Tuesday, October 26, 2004
Perhaps Kerry Thinks We Should Have Gone Into Iraq Earlier?
Pentagon officials said yesterday that Iraq had already admitted to breaking the IAEA seals and moving tons of the explosives from the Al Qaqaa facility, south of Baghdad, before U.N. inspectors re-entered the country in 2002.
CBS and NYT (those paragons of journalistic integrity) developed a story around the missing material. According to Drudge, The source behind the NYT story first went to CBSNEWS' 60 MINUTES last Wednesday, but the beleaguered network wasn't able to get the piece on the air as fast as the newspaper could print. Executive producer Jeff Fager hoped to break the story during a high-impact election eve broadcast of 60 MINS on October 31. But no doubt Kerry slipping in the polls sent NYT into higher gear and they ran with the story Monday.
Although the NYT and CBS say that the Iraqi government claimed the materiel went missing during postwar looting, the IAEA did not publically mention the missing explosives until AFTER the CBS-NYT report, which suggests political timing on their part.
As the Kerry Spot notes, citing IAEA reports: As a measure of the size of the stockpile, one large truck can carry about 10 tons, meaning that the missing explosives could fill a fleet of almost 40 trucks."
Forty trucks filled with explosives pulled away from an Iraqi arms depot during the invasion or occupation? Yeah, right. U.S. air power and/or ground forces would have pulverized them. I'd bet a Krispy Kreme doughnut that at least a big chunk of these explosive materials were taken before the war.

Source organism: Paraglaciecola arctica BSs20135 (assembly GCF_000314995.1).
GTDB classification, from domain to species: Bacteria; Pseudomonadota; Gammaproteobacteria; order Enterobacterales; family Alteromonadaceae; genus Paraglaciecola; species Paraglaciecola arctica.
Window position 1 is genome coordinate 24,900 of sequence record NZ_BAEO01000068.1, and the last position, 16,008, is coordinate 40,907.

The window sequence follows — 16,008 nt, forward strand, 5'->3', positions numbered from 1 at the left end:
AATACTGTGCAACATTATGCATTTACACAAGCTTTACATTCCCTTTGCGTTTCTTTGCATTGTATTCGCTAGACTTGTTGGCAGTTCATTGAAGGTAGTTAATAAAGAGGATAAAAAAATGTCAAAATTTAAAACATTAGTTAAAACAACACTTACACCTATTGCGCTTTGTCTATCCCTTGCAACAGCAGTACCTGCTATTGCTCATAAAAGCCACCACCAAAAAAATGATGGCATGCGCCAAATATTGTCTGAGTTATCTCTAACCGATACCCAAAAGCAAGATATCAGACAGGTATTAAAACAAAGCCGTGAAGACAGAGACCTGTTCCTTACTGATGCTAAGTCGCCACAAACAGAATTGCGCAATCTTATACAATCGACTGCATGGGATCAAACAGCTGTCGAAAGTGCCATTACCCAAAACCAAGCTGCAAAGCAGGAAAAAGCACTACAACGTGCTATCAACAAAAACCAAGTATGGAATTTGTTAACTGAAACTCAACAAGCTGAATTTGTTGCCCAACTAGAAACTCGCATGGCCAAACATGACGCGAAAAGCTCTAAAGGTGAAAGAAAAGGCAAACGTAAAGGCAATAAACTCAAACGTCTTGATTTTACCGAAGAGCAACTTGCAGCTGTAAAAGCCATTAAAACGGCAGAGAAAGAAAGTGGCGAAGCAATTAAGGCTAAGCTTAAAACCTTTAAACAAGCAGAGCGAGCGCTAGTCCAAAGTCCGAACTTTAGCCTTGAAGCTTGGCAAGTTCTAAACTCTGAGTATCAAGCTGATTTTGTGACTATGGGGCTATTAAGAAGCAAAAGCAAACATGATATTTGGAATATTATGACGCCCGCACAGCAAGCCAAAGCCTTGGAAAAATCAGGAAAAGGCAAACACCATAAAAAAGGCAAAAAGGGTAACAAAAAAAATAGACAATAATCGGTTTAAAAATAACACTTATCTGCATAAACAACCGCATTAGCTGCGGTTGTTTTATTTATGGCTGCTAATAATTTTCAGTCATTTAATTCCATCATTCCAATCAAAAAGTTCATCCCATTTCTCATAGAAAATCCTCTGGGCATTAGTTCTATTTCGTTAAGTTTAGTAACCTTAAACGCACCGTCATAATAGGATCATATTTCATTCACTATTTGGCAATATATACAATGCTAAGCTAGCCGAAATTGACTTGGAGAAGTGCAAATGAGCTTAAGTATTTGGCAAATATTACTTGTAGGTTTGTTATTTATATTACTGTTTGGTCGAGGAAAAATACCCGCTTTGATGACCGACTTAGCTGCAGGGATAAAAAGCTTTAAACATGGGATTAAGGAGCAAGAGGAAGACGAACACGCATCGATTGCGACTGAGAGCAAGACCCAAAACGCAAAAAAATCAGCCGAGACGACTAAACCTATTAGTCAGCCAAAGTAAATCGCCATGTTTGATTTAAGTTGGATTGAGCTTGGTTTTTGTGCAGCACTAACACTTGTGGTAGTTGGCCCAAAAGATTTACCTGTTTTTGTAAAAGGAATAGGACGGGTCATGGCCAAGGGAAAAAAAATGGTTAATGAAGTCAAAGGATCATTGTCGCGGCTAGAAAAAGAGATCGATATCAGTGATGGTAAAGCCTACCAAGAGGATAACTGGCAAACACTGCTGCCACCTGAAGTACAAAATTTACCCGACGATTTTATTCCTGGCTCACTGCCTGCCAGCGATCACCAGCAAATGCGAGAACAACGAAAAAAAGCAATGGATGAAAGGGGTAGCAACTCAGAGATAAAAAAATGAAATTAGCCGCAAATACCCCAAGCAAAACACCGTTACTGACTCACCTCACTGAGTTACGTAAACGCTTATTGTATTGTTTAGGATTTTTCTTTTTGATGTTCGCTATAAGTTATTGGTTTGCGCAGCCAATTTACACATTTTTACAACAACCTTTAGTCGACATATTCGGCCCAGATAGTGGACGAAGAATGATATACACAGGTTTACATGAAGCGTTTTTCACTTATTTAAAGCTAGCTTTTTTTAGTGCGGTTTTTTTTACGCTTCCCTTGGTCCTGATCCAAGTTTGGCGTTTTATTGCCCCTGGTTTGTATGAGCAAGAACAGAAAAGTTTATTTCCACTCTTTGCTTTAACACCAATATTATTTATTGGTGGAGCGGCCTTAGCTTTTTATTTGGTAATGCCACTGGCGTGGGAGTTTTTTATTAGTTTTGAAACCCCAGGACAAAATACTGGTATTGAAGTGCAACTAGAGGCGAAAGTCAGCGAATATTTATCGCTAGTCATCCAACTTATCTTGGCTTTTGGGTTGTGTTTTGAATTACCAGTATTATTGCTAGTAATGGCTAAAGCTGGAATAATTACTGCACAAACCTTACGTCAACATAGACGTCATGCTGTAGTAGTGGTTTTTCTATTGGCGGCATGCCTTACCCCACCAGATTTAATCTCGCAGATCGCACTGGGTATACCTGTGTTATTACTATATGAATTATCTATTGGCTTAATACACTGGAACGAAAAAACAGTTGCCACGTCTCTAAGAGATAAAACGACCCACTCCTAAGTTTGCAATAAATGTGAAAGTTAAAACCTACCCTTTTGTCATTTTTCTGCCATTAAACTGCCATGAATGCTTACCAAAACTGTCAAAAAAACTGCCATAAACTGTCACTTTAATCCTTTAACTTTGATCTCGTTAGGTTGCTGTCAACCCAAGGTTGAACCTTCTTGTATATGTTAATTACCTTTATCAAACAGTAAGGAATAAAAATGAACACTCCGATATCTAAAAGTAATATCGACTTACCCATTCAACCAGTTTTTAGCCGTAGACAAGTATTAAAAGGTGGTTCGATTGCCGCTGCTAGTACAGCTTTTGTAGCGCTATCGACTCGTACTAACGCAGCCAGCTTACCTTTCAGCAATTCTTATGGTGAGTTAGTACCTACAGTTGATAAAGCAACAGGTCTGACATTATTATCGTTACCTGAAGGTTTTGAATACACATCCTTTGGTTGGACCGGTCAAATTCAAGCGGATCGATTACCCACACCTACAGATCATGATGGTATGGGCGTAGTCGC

Even the LA Times, as they were condemning the adminstration, still noted there was something weird with this picture:
Considering that al Qaqaa was a major munitions installation where the US also suspected there might be WMD, it's difficult to believe that we wouldn't have noticed a convoy of forty huge trucks carting stuff away.
Interesting to notice that the last time IAEA checked their seals on this stuff had to be ca. March 8, 2003. The war began March 19. You think Saddam was sitting on his hands that entire time? This man who was obsessed with holding onto his stockpiles of munitions?
Drudge quotes a top Republican as saying "The U.S. Army was at the site one day after the liberation and the weapons were already gone." NBC embedded reporters and others were there in April, and there were no munitions. IAEA papers speculate perhaps that they moved munitions out of the bunkers (at least one of which was destroyed outright) and moved them into fields where they would be accessible to be looted, BUT THERE IS NO EVIDENCE THIS HAPPENED.
Who is grasping at straws?